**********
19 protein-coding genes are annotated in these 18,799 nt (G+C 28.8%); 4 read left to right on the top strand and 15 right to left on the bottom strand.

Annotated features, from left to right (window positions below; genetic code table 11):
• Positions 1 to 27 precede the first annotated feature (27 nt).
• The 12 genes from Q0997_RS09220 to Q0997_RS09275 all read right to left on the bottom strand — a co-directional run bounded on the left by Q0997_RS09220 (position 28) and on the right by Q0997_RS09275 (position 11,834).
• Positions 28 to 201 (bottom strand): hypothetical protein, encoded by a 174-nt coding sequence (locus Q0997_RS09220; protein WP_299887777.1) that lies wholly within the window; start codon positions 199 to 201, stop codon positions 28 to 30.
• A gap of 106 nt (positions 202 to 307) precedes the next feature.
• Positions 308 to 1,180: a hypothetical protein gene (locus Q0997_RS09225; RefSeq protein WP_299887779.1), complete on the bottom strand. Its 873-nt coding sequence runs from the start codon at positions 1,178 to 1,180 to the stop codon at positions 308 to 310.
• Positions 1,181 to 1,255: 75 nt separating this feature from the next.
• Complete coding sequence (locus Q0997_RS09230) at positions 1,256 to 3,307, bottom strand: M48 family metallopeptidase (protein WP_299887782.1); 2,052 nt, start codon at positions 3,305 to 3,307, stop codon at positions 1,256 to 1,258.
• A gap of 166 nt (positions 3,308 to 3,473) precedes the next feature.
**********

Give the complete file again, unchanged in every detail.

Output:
19 protein-coding genes are annotated in these 18,799 nt (G+C 28.8%); 4 read left to right on the top strand and 15 right to left on the bottom strand.

Annotated features, from left to right (window positions below; genetic code table 11):
• Positions 1 to 27 precede the first annotated feature (27 nt).
• The 12 genes from Q0997_RS09220 to Q0997_RS09275 all read right to left on the bottom strand — a co-directional run bounded on the left by Q0997_RS09220 (position 28) and on the right by Q0997_RS09275 (position 11,834).
• Positions 28 to 201 (bottom strand): hypothetical protein, encoded by a 174-nt coding sequence (locus Q0997_RS09220; protein WP_299887777.1) that lies wholly within the window; start codon positions 199 to 201, stop codon positions 28 to 30.
• A gap of 106 nt (positions 202 to 307) precedes the next feature.
• Positions 308 to 1,180: a hypothetical protein gene (locus Q0997_RS09225; RefSeq protein WP_299887779.1), complete on the bottom strand. Its 873-nt coding sequence runs from the start codon at positions 1,178 to 1,180 to the stop codon at positions 308 to 310.
• Positions 1,181 to 1,255: 75 nt separating this feature from the next.
• Complete coding sequence (locus Q0997_RS09230) at positions 1,256 to 3,307, bottom strand: M48 family metallopeptidase (protein WP_299887782.1); 2,052 nt, start codon at positions 3,305 to 3,307, stop codon at positions 1,256 to 1,258.
• A gap of 166 nt (positions 3,308 to 3,473) precedes the next feature.